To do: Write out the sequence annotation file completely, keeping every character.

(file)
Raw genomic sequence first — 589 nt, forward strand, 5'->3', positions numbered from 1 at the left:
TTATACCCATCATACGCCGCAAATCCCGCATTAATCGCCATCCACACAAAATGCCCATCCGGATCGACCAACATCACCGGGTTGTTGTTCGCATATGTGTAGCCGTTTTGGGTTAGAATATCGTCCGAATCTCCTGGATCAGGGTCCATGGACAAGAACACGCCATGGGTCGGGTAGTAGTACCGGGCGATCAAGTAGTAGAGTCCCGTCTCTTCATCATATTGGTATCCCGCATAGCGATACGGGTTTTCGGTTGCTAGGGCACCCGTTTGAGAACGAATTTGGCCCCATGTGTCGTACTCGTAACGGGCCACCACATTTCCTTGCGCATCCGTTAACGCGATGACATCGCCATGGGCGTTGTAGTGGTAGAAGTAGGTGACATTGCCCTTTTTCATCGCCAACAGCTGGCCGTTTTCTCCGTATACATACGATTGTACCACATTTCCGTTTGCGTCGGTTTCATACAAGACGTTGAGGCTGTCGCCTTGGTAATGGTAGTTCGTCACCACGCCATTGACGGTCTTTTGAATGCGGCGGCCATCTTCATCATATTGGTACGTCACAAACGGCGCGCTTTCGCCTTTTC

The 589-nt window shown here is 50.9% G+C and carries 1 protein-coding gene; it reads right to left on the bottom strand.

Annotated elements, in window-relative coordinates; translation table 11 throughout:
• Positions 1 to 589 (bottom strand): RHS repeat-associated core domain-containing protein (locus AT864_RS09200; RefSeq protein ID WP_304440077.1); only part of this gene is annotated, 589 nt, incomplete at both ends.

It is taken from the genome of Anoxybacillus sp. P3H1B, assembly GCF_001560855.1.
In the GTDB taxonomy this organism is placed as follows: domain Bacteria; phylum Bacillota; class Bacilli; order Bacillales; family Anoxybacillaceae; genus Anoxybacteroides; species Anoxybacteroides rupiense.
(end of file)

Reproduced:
Raw genomic sequence first — 589 nt, forward strand, 5'->3', positions numbered from 1 at the left:
TTATACCCATCATACGCCGCAAATCCCGCATTAATCGCCATCCACACAAAATGCCCATCCGGATCGACCAACATCACCGGGTTGTTGTTCGCATATGTGTAGCCGTTTTGGGTTAGAATATCGTCCGAATCTCCTGGATCAGGGTCCATGGACAAGAACACGCCATGGGTCGGGTAGTAGTACCGGGCGATCAAGTAGTAGAGTCCCGTCTCTTCATCATATTGGTATCCCGCATAGCGATACGGGTTTTCGGTTGCTAGGGCACCCGTTTGAGAACGAATTTGGCCCCATGTGTCGTACTCGTAACGGGCCACCACATTTCCTTGCGCATCCGTTAACGCGATGACATCGCCATGGGCGTTGTAGTGGTAGAAGTAGGTGACATTGCCCTTTTTCATCGCCAACAGCTGGCCGTTTTCTCCGTATACATACGATTGTACCACATTTCCGTTTGCGTCGGTTTCATACAAGACGTTGAGGCTGTCGCCTTGGTAATGGTAGTTCGTCACCACGCCATTGACGGTCTTTTGAATGCGGCGGCCATCTTCATCATATTGGTACGTCACAAACGGCGCGCTTTCGCCTTTTC

The 589-nt window shown here is 50.9% G+C and carries 1 protein-coding gene; it reads right to left on the bottom strand.

Annotated elements, in window-relative coordinates; translation table 11 throughout:
• Positions 1 to 589 (bottom strand): RHS repeat-associated core domain-containing protein (locus AT864_RS09200; RefSeq protein ID WP_304440077.1); only part of this gene is annotated, 589 nt, incomplete at both ends.

It is taken from the genome of Anoxybacillus sp. P3H1B, assembly GCF_001560855.1.
In the GTDB taxonomy this organism is placed as follows: domain Bacteria; phylum Bacillota; class Bacilli; order Bacillales; family Anoxybacillaceae; genus Anoxybacteroides; species Anoxybacteroides rupiense.